The Forest Park Blue-Line Station is the end station for CTAâ€™s Blue-Line train. The elevated train station located in Forest Park is located on the far West side of the city. The station is considerably isolated from commercial buildings, but is located near many single-family residences. Because of its location in a low density area, the station is unlike either stops of the Red-Line train other than its issues with pedestrian access and proximity to a major highway.
Forest Park CTA Blue Line station
Rogers Park: 54,991 Residents 2011 STATION ENTRIES: 2,037,000
The Howard Red-Line Station is the end station opposite the 95th CTA station. Unlike the 95th street station, it receives a considerably smaller amount of daily patrons. The elevated station is surrounded by several major retail buildings and a few well established stores and restaurants. Pedestrian access is limited to this station primarily because the track is elevated and surrounded by vehicle traffic; however, several bus stops are located on nearby streets outside of the elevated train station.
Howard CTA Red-line train stop
Project Site ROSELAND, CHICAGO 95th STREET & Dan Ryan
MARTIN L. KING DRIVE
95th Street existing conditions
MARTIN LUTHER KING DRIVE
STATE STREET LAND BRIDGE
WENTWORTH AVENUE 19
PARNELL AVENUE 20
RAIL TRACKS AT EGGLESTON AVE.
HALSTED STREET 21
AMENITIES / POINTS OF INTEREST
1. 2. 3. 4. 5. 22
Walgreens Carter G. Woodson Regional Library Trinity United Church of Christ McDonaldâ€™s restaurant 95th Street CTA Station
6. Abbott Park Field House 7. Harlan High School (CPS) 8. Chicago State University
5 4 6
1. 2. 3. 4.
95th Street Halsted Street Dan Ryan / I-94 Martin Luther King Blvd.
EXISTING GREEN SPACES
1. 2. 3. 4. 5. 26
Euclid Park 6. Chicago State University campus Wendell Smith Park 7. Tuley Park Robichaux Park Turner Drew Language Academy campus Abbott Park
existing 95th st. station The current 95th Street CTA station was originally designed by Skidmore, Owings, and Merrill architects and constructed in the late 1960â€™s. Despite its heavy use, the station has received no major renovations, with the exception of widening the Red-line train platform for safety purposes. In effect, issues such as narrow boarding spaces for busses and no dedicated pedestrian crossings at terminals have become common hazards for the station, that new design proposals seek to resolve.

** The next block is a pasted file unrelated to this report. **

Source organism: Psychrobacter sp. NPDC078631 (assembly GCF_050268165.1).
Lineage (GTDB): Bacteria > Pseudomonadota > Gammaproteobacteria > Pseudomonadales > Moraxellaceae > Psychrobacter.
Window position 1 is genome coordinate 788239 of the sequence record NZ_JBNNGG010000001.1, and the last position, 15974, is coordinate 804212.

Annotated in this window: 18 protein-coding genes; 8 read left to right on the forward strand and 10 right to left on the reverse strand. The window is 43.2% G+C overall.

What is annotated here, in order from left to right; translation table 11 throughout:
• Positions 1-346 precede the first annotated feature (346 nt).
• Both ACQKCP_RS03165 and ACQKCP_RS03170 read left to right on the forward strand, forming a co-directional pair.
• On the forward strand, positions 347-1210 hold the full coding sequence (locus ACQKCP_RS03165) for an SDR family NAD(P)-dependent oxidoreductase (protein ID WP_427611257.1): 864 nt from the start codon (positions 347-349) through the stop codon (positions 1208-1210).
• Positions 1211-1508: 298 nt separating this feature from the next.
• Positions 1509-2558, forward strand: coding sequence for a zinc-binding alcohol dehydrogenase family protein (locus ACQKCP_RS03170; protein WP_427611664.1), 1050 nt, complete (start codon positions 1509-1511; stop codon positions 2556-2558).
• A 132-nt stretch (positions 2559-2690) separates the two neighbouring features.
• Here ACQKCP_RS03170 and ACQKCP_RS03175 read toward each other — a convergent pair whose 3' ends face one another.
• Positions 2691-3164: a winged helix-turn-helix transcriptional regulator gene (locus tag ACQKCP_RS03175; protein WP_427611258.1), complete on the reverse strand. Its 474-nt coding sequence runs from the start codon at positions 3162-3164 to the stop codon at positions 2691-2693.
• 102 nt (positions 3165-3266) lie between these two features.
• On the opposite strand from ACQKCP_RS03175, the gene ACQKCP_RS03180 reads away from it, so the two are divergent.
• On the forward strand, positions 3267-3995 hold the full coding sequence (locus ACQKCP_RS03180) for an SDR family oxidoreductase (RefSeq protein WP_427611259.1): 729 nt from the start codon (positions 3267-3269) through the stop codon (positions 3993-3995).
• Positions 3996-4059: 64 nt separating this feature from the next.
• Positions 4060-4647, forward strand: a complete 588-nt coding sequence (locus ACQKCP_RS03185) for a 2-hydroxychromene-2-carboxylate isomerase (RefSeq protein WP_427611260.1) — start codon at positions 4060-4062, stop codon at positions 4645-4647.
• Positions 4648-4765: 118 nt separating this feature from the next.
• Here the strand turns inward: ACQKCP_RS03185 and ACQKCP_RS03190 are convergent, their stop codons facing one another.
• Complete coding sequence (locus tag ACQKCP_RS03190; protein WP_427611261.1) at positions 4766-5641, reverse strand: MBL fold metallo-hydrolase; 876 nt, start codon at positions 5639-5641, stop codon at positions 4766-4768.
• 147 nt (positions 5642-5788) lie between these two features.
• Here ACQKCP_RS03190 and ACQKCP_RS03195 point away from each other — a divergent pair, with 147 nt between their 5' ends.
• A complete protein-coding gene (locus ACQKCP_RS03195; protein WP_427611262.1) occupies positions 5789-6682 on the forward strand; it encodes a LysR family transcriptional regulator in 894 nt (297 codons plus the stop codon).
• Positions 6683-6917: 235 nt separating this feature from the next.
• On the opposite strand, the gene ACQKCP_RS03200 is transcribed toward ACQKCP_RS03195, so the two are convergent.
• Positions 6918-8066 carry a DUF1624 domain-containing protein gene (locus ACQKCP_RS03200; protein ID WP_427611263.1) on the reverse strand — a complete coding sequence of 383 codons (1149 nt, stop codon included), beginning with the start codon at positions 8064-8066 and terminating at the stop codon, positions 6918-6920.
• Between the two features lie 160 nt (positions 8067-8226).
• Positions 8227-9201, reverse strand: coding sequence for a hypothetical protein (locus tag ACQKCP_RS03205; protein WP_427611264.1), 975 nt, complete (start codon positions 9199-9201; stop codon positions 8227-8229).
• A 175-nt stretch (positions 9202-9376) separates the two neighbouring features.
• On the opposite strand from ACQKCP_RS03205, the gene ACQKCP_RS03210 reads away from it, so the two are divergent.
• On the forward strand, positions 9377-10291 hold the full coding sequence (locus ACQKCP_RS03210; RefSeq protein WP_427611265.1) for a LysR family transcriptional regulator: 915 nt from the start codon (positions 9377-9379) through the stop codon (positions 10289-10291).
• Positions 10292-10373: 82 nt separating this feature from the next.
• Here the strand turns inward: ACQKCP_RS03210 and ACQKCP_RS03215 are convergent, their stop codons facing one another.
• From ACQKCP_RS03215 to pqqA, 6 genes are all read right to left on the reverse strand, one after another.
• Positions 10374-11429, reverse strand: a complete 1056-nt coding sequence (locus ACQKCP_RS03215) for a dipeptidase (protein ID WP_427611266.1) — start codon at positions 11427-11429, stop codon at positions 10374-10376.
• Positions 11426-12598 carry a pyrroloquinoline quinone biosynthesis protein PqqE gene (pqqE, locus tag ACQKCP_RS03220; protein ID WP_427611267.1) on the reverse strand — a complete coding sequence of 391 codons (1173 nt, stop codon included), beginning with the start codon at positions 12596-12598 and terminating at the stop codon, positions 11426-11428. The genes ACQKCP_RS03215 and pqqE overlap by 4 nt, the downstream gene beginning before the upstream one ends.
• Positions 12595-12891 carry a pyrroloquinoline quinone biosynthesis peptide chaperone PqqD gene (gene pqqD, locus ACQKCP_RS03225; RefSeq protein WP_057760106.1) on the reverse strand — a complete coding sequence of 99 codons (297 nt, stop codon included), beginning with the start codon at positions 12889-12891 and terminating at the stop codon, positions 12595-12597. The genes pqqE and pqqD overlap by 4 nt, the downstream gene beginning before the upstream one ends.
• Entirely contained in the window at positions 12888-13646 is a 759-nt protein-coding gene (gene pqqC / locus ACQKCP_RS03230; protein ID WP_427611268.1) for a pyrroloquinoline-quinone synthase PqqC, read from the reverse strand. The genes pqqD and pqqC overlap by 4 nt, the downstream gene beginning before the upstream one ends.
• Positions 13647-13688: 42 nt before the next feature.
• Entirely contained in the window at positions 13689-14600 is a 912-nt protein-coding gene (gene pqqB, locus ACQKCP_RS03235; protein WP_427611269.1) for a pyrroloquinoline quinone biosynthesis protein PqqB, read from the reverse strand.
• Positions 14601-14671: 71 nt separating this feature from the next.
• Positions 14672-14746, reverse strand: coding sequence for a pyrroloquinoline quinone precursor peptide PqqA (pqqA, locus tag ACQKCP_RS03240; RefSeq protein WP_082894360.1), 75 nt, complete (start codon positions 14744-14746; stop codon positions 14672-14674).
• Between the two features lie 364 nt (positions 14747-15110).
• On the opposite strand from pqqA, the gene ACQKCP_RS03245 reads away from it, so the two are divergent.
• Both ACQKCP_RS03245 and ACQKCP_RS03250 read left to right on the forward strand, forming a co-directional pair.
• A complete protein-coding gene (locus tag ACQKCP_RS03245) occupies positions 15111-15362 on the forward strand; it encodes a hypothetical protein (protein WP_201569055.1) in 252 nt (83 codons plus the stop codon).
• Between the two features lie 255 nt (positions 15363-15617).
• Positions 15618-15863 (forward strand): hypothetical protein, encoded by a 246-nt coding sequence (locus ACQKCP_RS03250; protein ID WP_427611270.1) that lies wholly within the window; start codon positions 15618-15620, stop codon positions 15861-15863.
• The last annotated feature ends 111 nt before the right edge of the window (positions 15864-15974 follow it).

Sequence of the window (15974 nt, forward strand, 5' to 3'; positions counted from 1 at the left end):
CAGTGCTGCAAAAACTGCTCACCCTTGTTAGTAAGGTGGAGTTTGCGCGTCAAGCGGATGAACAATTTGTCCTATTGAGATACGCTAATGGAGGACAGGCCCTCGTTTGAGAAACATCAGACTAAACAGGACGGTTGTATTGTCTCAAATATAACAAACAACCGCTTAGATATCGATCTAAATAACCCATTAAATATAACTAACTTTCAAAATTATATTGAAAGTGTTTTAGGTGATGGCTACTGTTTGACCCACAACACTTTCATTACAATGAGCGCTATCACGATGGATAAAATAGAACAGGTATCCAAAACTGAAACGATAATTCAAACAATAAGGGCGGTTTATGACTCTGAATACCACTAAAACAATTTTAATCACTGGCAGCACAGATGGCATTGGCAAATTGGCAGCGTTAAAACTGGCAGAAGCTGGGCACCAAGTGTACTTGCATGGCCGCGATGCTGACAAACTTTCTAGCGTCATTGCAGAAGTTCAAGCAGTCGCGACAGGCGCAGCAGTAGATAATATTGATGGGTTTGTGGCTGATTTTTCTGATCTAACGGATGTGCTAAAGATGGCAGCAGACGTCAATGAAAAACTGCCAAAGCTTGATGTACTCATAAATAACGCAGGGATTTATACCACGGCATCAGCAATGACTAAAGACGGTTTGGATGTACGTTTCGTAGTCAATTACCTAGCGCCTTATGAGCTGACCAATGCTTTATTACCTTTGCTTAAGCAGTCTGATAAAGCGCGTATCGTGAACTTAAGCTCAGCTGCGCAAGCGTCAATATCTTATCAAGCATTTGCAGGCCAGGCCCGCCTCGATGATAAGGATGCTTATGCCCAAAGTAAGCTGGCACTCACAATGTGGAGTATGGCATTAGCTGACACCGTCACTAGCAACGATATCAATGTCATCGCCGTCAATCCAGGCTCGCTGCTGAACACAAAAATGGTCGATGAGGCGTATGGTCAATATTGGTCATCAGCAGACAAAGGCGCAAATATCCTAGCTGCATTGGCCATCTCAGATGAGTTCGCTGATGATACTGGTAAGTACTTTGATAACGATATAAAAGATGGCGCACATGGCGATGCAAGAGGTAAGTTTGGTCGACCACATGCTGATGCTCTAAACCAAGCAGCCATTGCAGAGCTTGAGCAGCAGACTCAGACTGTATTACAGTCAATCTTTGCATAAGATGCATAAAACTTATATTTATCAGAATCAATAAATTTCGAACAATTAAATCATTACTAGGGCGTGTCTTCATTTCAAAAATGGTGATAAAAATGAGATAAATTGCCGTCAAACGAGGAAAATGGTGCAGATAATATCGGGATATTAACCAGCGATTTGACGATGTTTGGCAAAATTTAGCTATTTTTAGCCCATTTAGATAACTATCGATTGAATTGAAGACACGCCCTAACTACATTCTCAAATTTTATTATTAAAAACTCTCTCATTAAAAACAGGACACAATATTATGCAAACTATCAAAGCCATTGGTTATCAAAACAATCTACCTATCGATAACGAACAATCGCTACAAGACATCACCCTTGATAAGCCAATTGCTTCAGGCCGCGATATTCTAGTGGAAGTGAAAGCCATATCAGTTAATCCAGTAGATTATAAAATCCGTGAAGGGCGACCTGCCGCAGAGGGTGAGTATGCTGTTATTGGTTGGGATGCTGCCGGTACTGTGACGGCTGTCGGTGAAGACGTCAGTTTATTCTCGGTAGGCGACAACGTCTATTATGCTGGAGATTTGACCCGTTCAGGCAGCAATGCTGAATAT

existing 95th st. station
North Bus Bridge
CTA OfďŹ ce
North Bound Dan Ryan
South Bound Dan Ryan
95th Street 95th Street
No dedicated crossing for pedestrians at bus terminals
Crowded Sidewalks and limited boarding space
CTA ticketing area within pedestrian bridge
CTA Train Turnstiles
Escalators and stairs from platform level to terminal - limited space
artist rendering of redeveloped station
Artist conceptual rendering of redeveloped 95th Street Station entry
Proposed retail area and train terminal entry
Quantitative cASE STUDY Urban redevelopment project at Tainan main station area Designer: Maxthreads Location: Tainan, Taiwan Tainan main station master plan is imagined as a cultural based community and nature intervention, with sustainable residential development and the potential for natural habitat areas. It aims to be a cultural and vibrant edutainment intervention as well as a secluded haven of peace and tranquility. Tainan main station is conceived as a new gateway of Taiwanâ€™s history. The proposal aims to reconcile community and biodiversity. It will act as an eco-transitional urban device, transferring and linking the diversity of the surrounding urban districts and programs. The concept behind the master plan proposal derives from the areaâ€™s original function as transportation node. The proposal will maintain the areas historical identity, whilst providing a boundary free and a self-sufficient urban planning, incorporating a number of sustainable systems.